This working paper series provides preliminary information and documents the process and impact of the Progressive Employment model implementation in Nebraska Vocational Rehabilitation. These papers will be updated as the research progresses to reflect new data and findings.
Publication Year: 2013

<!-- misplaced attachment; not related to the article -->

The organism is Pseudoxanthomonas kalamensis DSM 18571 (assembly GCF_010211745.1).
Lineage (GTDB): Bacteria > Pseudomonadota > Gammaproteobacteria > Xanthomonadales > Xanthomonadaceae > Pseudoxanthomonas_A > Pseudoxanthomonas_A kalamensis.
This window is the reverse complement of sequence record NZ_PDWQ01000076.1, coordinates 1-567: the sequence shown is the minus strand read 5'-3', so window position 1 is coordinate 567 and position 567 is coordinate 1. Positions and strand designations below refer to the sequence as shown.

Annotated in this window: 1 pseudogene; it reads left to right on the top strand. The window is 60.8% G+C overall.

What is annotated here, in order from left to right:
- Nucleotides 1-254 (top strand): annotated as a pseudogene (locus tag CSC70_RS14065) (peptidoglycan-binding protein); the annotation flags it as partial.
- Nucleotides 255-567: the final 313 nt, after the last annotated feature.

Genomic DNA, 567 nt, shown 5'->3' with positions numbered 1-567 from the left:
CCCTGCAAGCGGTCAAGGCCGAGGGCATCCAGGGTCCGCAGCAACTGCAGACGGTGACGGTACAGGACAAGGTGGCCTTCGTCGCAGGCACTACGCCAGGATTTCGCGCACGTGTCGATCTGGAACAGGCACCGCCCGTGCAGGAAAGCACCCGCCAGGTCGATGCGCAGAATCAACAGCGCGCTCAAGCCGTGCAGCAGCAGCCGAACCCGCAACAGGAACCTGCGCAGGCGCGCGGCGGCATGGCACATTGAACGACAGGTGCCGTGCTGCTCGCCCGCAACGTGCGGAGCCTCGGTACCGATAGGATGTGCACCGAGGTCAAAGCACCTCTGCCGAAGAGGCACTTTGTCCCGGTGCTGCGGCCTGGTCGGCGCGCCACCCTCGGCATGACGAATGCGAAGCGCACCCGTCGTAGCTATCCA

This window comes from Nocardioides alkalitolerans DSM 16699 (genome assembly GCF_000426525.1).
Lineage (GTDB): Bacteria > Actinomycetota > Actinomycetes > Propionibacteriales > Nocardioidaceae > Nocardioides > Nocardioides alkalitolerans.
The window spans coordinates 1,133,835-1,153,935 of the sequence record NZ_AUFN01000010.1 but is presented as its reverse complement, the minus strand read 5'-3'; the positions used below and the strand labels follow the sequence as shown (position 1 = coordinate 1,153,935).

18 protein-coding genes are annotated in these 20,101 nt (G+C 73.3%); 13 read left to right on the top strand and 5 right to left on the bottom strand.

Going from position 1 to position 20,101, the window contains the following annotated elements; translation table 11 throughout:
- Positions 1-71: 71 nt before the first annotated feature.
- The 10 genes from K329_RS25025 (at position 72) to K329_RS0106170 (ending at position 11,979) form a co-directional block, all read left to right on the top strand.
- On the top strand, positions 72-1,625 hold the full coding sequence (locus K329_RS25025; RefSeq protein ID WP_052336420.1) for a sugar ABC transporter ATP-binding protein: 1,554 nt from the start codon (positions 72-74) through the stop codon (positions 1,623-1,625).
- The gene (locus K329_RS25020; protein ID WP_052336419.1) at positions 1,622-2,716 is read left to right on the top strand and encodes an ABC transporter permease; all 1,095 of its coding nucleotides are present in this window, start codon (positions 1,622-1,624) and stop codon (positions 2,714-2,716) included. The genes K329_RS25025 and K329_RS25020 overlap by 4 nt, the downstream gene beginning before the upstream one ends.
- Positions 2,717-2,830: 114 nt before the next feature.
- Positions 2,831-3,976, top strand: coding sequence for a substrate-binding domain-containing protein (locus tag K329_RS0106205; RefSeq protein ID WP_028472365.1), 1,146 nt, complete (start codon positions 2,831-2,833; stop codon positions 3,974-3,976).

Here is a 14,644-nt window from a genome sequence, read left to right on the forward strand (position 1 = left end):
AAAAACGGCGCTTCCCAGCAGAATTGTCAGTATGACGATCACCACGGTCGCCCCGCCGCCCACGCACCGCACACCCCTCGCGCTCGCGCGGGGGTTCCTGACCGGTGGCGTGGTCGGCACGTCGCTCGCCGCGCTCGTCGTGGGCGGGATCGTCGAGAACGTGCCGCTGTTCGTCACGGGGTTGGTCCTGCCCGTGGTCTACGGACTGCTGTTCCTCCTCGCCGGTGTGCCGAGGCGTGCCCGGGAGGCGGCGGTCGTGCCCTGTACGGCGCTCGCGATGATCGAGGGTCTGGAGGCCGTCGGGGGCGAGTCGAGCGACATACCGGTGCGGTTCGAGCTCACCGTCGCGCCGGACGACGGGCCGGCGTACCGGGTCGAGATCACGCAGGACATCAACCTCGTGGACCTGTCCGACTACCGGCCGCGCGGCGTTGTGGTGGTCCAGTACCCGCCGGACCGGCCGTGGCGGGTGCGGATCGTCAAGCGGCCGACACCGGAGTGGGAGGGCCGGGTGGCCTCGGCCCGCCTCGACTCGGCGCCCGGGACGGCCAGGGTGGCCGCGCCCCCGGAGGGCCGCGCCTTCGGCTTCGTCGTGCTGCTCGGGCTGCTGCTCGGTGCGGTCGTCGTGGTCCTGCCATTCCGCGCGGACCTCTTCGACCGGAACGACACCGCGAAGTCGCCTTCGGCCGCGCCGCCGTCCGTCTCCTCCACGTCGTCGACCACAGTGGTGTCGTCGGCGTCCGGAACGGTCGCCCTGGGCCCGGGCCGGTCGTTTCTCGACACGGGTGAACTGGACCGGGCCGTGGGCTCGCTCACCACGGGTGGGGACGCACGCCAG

Introduction: We hypothesized that consumers who are blind or visually impaired (that is, those who have low vision) who were served by state vocational rehabilitation agencies with decision-making control over administrative functions would experience better vocational rehabilitation outcomes than consumers served by vocational rehabilitation agencies with less control in these areas. Methods: We merged person-level RSA-911 (fiscal year 2010) data with agency-level data collected as part of the National Survey of State Vocational Rehabilitation Agencies, which we conducted in 2011. We employed multilevel modeling, controlling for select person-level characteristics, and agency-level indicators of primary decision-making control by vocational rehabilitation agencies in six key administrative functions: human resources, infrastructure, management information systems, policies and procedures, program evaluation, and purchasing. Dependent variables were measures of "any employment" and "competitive employment" outcomes. Results: We report a positive association between agency decision-making control over policies and procedures and competitive employment outcomes by consumers who were blind (odds ratio = 2.64; 95% confidence interval 1.23-5. 72). Among consumers who are visually impaired, agency decision-making control over human resources was negatively associated with any employment closures (odds ratio = 0.56; 95% confidence interval = 0.36-0.93) and competitive employment outcomes (odds ratio = 0.56; 95% confidence interval = 0.33-0.97). Discussion: Results demonstrate the potential for factors related to agencies, in addition to factors related to individuals, to function as mediators of vocational rehabilitation outcomes for consumers who are blind or visually impaired. Implications for practitioners: Findings highlight the importance of understanding how management control over areas such as policy and procedures have the potential to influence service delivery and subsequent employment outcomes.